Sat. Sept. 8: Workshop on Prairie Planting from Seed, with Jon Wingo and Frank Oberle. Learn how to convert lawn or fescue fields to drought-tolerant, beautiful native prairie plants that provide habitat for pollinators and other wildlife. Morning presentations, lunch, and tours of Prairie Star Restoration Farm (between Belle and Bland, Mo.). You have to RSVP for this. Click on the link at the bottom of this post.

Sat. Sept. 15: Prairie Day at Shaw Nature Reserve, Gray Summit, Mo. This is fun event for the whole family!

Sat. Sept. 22: "In Touch with Nature Field Day," at the Alan Busby Farm on US 54 west out of Jefferson City. Exhibits, hands-on demos, tours; more family fun!

Sat. Sept. 29: Prairie Jubilee at Prairie State Park, near Nevada, Mo. Celebrate Prairie State Park's 30th anniversary! Another family-friendly event.

FOR MORE INFORMATION ON THESE MISSOURI PRAIRIE FOUNDATION EVENTS, CLICK ON THE MPF'S "EVENTS" PAGE, HERE.

6 comments:

TSannie said...

I was amazed at the greenery of some of the fields. Good to know they're natural prairie fields. I was also horrified to see all the trees in the forests whose leaves were completely brown - not the brown of Fall, but the brown of dead. And how much help will Isaac's rains be? I'd say not much as the ground is so parched I would think most of the water will simply run off.
(Back to visit my parents in Columbia this past August from Connecticut where I now live. And we are WET here in CT! Wish we could share our rain!)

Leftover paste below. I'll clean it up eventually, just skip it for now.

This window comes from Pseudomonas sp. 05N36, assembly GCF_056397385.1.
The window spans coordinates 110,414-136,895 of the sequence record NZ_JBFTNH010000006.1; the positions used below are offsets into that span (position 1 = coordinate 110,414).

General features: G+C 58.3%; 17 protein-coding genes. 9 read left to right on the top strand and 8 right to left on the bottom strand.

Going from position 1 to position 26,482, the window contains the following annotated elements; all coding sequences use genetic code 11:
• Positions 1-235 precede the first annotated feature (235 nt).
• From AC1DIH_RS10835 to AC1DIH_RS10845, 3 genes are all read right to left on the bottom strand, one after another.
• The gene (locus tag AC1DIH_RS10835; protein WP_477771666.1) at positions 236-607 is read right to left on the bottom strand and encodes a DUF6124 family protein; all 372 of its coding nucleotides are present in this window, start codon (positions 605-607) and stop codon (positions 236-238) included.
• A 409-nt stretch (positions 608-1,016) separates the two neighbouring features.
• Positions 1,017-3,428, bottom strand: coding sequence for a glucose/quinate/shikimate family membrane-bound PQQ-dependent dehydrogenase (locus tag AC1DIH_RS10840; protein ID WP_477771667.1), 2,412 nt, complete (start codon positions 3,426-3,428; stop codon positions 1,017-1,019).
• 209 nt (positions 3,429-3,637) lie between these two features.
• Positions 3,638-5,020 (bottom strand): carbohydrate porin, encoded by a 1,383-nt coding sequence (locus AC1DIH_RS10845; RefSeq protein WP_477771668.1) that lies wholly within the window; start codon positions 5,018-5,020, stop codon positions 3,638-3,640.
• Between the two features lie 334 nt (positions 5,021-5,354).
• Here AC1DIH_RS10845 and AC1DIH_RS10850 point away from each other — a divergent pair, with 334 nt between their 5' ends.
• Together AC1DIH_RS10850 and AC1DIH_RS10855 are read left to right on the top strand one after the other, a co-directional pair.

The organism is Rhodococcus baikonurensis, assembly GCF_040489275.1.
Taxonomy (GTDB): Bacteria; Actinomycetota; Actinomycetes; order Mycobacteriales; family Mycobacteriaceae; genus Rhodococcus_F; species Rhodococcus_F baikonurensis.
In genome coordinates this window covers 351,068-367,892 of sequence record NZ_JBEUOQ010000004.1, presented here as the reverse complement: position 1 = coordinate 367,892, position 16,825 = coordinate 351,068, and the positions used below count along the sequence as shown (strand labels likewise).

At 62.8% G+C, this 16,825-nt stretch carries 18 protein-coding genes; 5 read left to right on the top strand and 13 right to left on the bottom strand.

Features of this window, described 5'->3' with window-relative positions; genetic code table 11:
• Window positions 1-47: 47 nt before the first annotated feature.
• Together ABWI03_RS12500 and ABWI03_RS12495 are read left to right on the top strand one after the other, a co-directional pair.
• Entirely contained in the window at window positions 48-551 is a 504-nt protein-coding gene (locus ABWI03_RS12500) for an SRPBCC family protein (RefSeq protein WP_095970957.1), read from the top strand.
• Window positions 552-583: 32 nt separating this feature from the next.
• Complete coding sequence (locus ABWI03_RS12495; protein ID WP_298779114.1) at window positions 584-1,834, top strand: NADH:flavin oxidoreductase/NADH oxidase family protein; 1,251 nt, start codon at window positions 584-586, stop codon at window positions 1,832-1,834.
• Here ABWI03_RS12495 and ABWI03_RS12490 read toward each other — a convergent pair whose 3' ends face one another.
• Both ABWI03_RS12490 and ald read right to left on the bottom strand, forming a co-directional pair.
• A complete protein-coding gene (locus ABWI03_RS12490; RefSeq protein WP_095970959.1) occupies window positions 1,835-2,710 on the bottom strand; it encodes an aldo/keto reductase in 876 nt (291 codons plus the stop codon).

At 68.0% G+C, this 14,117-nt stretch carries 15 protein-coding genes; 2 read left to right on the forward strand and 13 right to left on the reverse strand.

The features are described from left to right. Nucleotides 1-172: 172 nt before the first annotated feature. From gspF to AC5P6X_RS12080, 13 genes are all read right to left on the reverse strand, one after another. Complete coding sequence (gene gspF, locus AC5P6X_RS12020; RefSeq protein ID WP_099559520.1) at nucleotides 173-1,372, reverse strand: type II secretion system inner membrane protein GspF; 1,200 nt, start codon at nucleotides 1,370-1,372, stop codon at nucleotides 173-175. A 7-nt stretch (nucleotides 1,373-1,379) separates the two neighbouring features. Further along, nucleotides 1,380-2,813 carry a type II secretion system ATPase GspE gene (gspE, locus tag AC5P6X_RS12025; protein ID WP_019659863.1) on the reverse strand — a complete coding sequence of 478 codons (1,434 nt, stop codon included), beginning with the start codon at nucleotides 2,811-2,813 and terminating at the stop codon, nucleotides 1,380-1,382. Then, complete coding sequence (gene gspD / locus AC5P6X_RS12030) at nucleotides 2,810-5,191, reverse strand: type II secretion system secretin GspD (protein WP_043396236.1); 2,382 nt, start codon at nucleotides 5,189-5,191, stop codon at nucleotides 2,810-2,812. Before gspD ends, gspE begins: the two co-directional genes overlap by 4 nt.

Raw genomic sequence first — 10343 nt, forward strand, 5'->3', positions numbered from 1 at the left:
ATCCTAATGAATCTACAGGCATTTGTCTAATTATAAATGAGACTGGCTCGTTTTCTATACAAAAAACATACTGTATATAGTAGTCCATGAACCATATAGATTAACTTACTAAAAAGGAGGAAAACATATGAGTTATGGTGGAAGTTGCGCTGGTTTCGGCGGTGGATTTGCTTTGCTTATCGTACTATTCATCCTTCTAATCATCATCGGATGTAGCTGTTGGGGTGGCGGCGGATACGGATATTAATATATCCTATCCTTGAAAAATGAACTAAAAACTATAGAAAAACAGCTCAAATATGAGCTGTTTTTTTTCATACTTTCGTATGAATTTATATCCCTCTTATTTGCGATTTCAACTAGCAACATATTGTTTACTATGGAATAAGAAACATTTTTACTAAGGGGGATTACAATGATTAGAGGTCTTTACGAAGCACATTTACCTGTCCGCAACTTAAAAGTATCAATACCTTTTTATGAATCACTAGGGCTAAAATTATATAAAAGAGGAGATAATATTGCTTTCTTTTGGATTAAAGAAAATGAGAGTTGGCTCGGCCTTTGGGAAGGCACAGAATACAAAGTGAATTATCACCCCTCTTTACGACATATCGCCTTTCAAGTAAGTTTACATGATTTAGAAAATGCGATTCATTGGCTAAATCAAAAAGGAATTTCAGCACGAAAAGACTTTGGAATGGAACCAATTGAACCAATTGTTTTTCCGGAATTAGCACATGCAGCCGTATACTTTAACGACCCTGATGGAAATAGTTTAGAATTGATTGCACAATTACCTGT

Julianna Schroeder said...

Howdy! I hope you had a good time in Missouri, despite our overly hot summer this year. There is hope for Missouri's trees, and several news outlets have had stories about which trees are most at risk and which are hardiest--and also, how to best care for them.

Here's a URL to a Conservation Dept. online news release about the trees:

http://mdc.mo.gov/newsroom/trees-are-brown-may-not-be-down

. . . One nice thing, I have to say, about the drought is that we haven't had to mow the lawn since May! Bad news for landscaping companies means less time for me pushing the mower around!

Here in Central Missouri, we've had a few rains here and there, so maybe the rain won't just roll off the surface. Anyway--it's not something I can control, except by reducing my carbon footprint . . . !

TSannie said...

Good to know brown doesn't necessarily equal dead for the trees!

I swear the rain clouds part on the west borderline of Columbia, with half going south and half going north with nary a drop of rain falling on Columbia. As mom told me, they've had 2 12" rains since May. BTW, that's rain that has drops that fall 12" apart and lasts 12 minutes. Sure hope Isaac's rains help!

Julianna Schroeder said...

Well, that's a new way to measure rain! And it's about right. Here in Jeff City, I would swear the same thing happens to us: rain will head right toward us, then the clouds part right around Versailles or Cole Camp, so part of the rain veers north of us and part south. Yep. The sky's been very stingy this year, while last year it gave us "too much" plus wrecked a city. But this is what really worries me--when it becomes a trend, a pattern...a *change*:

http://www.arborday.org/media/mapchanges.cfm

Catherine and Dennis said...

May 6 2013, Just Passed "Tucker Prairie ResearCh Center"(Sign Is Back Up Btw) And Looked It Up On My Phone While Hubby Was Driving. Took Me To Your Blog Post. Thank You! I Had No Idea And I Love To Learn About New Plants And Species Etc...
Just Passing Through....

Julianna Schroeder said...

Hey, thanks for commenting, Catherine and Dennis!

Yes, they've put up a nice new sign for Tucker Prairie, visible from I-70, and they've also repainted the Kucera Research Station. (Thankfully!)

I'm thrilled that my post helped you learn about this sweet patch of native prairie!

Best,
Julie